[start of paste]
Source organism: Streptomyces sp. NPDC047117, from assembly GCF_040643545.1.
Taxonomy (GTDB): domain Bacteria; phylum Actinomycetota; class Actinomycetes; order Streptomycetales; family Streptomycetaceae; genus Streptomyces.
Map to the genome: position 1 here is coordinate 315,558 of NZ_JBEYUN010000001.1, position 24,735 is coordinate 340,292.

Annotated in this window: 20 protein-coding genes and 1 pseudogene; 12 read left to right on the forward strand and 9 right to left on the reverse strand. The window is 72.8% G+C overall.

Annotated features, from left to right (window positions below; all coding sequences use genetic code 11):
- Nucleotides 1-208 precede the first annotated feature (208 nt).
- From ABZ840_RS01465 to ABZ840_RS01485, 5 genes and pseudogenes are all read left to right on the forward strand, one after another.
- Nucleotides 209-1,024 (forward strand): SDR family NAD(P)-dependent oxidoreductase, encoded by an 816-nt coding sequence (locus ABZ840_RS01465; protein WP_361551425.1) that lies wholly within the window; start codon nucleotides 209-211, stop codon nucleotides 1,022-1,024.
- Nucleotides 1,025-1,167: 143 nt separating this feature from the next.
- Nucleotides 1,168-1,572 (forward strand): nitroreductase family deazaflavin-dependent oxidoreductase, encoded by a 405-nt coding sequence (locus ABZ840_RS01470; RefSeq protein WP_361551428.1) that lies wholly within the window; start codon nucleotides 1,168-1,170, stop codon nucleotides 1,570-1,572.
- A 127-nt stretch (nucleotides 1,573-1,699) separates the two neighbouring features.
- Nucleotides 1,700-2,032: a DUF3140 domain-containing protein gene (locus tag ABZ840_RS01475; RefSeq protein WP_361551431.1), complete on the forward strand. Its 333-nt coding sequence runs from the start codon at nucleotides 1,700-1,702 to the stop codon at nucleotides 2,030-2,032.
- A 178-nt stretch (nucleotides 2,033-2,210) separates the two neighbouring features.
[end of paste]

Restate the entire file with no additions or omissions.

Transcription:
Source organism: Streptomyces sp. NPDC047117, from assembly GCF_040643545.1.
Taxonomy (GTDB): domain Bacteria; phylum Actinomycetota; class Actinomycetes; order Streptomycetales; family Streptomycetaceae; genus Streptomyces.
Map to the genome: position 1 here is coordinate 315,558 of NZ_JBEYUN010000001.1, position 24,735 is coordinate 340,292.

Annotated in this window: 20 protein-coding genes and 1 pseudogene; 12 read left to right on the forward strand and 9 right to left on the reverse strand. The window is 72.8% G+C overall.

Annotated features, from left to right (window positions below; all coding sequences use genetic code 11):
- Nucleotides 1-208 precede the first annotated feature (208 nt).
- From ABZ840_RS01465 to ABZ840_RS01485, 5 genes and pseudogenes are all read left to right on the forward strand, one after another.
- Nucleotides 209-1,024 (forward strand): SDR family NAD(P)-dependent oxidoreductase, encoded by an 816-nt coding sequence (locus ABZ840_RS01465; protein WP_361551425.1) that lies wholly within the window; start codon nucleotides 209-211, stop codon nucleotides 1,022-1,024.
- Nucleotides 1,025-1,167: 143 nt separating this feature from the next.
- Nucleotides 1,168-1,572 (forward strand): nitroreductase family deazaflavin-dependent oxidoreductase, encoded by a 405-nt coding sequence (locus ABZ840_RS01470; RefSeq protein WP_361551428.1) that lies wholly within the window; start codon nucleotides 1,168-1,170, stop codon nucleotides 1,570-1,572.
- A 127-nt stretch (nucleotides 1,573-1,699) separates the two neighbouring features.
- Nucleotides 1,700-2,032: a DUF3140 domain-containing protein gene (locus tag ABZ840_RS01475; RefSeq protein WP_361551431.1), complete on the forward strand. Its 333-nt coding sequence runs from the start codon at nucleotides 1,700-1,702 to the stop codon at nucleotides 2,030-2,032.
- A 178-nt stretch (nucleotides 2,033-2,210) separates the two neighbouring features.